You just can't slow down time and space: The universe is expanding 9 percent faster than scientists ever expected, according to new measurements from NASA's Hubble Space Telescope.
It's a big task, measuring the expansion of the known universe. Naturally, it's always been something of a time suck for the Hubble. But thanks to a new method called DASH-Drift and Shift-the telescope can now rapidly take photos of several regions of space.
The Hubble measures expansion through the close monitoring of stars known as Cepheids, which are seen as "cosmic yardsticks." In 1912, an astronomer named Henrietta Swan Leavitt published findings showing that Cepheids "pulsated at a rate which depended solely on their absolute magnitude," meaning that their luminosity could be used to measure distance. Their pulsing energy could change with distance, allowing them to physically show universal expansion.
Interestingly, Leavitt's research significantly influenced Edwin Hubble himself. And now the famed telescope that bears his name is building upon the scientific work that Leavitt began.
Using the DASH method, NASA scientists are able to turn the Hubble Telescope into something resembling a point-and-click camera, which lets them "observe a dozen Cepheids in the same amount of time it would normally take to observe just one," according to a press statement.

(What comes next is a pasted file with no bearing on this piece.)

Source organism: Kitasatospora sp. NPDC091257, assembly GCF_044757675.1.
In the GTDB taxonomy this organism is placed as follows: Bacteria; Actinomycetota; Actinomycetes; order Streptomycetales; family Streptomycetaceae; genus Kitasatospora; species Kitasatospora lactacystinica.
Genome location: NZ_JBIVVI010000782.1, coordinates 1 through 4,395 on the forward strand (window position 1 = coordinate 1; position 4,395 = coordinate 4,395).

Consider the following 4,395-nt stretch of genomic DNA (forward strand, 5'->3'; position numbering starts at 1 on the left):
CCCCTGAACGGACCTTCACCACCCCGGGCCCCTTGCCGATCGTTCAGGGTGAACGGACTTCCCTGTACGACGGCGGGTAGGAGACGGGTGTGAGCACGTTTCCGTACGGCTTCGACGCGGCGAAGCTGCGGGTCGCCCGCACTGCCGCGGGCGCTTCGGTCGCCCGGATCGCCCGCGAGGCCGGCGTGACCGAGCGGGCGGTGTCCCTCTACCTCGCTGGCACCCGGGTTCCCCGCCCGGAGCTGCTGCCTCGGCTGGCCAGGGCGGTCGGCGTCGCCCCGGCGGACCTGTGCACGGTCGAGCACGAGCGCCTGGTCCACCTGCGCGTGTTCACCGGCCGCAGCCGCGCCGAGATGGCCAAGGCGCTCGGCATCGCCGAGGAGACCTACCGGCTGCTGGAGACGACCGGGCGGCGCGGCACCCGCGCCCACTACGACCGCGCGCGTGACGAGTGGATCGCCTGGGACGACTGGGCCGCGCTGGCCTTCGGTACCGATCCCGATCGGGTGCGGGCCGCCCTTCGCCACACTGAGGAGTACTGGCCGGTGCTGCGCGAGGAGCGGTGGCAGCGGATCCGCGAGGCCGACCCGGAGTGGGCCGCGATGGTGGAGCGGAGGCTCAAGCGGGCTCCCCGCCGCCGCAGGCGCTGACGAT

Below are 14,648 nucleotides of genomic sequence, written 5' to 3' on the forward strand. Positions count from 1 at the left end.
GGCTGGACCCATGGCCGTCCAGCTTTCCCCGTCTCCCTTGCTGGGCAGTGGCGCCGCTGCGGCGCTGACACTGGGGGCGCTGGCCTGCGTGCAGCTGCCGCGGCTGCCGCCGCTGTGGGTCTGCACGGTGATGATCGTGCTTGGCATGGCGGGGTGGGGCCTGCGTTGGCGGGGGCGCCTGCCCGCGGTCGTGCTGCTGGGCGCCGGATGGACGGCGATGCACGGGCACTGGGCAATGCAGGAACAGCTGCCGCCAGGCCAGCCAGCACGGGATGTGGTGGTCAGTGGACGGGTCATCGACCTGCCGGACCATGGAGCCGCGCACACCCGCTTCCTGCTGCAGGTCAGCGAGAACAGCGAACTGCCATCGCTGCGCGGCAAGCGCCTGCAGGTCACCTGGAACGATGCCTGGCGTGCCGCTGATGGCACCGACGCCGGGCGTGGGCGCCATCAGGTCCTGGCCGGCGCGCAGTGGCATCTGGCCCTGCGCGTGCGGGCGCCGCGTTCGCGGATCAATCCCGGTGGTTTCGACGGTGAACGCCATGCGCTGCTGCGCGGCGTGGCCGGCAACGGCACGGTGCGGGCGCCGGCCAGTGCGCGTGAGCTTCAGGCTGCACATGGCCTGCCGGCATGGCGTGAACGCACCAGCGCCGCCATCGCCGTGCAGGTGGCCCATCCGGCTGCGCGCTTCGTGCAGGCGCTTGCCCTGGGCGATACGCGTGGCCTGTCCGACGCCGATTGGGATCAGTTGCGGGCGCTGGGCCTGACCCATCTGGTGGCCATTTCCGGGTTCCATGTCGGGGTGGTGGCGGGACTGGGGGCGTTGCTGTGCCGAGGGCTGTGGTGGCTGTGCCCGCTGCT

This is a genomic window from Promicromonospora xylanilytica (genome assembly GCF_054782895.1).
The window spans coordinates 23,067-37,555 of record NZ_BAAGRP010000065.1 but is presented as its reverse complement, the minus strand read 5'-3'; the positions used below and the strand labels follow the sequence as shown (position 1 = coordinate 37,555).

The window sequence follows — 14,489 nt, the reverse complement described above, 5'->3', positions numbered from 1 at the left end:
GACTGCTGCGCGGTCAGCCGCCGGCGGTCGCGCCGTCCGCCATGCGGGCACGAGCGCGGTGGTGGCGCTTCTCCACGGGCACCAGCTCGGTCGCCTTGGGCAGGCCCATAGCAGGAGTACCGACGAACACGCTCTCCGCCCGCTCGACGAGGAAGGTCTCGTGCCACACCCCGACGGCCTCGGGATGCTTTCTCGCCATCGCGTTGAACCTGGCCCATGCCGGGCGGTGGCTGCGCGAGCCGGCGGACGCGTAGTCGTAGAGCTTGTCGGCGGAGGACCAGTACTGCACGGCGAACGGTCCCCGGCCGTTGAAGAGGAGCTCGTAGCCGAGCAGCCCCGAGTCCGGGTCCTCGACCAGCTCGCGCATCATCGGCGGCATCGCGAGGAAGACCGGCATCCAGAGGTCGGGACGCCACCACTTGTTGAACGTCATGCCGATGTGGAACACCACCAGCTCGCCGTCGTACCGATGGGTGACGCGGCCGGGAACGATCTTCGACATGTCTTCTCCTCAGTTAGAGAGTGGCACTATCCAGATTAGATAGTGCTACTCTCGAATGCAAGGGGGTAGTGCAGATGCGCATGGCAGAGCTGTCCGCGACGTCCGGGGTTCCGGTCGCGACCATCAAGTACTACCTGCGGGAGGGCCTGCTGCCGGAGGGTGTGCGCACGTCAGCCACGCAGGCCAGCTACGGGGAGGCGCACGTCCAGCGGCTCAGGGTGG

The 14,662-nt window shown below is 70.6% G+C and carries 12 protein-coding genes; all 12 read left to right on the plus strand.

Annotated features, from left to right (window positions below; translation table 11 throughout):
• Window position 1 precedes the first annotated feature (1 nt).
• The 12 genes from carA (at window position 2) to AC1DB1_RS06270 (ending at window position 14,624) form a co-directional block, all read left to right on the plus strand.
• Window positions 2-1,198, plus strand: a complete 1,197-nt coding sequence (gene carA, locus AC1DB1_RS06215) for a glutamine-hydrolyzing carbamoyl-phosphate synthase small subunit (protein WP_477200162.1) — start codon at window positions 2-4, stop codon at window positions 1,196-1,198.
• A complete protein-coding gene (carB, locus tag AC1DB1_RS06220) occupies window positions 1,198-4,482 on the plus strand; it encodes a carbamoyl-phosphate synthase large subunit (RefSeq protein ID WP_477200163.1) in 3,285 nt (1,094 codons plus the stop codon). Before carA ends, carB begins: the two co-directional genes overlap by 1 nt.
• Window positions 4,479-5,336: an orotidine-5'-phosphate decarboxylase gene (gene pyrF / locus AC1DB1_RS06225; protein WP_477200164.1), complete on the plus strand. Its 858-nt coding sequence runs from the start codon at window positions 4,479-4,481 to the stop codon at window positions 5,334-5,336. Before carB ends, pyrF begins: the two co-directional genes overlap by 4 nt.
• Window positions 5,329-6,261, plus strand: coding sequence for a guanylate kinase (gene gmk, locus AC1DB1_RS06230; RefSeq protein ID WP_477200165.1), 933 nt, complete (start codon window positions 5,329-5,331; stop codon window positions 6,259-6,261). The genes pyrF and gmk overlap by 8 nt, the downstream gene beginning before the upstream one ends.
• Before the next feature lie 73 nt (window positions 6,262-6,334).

"This mismatch has been growing and has now reached a point that is really impossible to dismiss as a fluke. This is not what we expected," says Adam Riess, professor of physics and astronomy at Johns Hopkins, a Nobel Laureate and the project's leader in the statement.
Riess says his team's measurements and NASA's previous efforts aren't just "two experiments disagreeing."
"We are measuring something fundamentally different," says Riess in the statement. "One is a measurement of how fast the universe is expanding today, as we see it. The other is a prediction based on the physics of the early universe and on measurements of how fast it ought to be expanding. If these values don't agree, there becomes a very strong likelihood that we're missing something in the cosmological model that connects the two eras."
As for that "something," Riess and his team aren't exactly sure what's leading to the discrepancy. But they'll continue to work to fine-tune the Hubble, cutting down on any uncertainty within their results. Until then, the universe remains as mysterious as ever.
Source: Johns Hopkins
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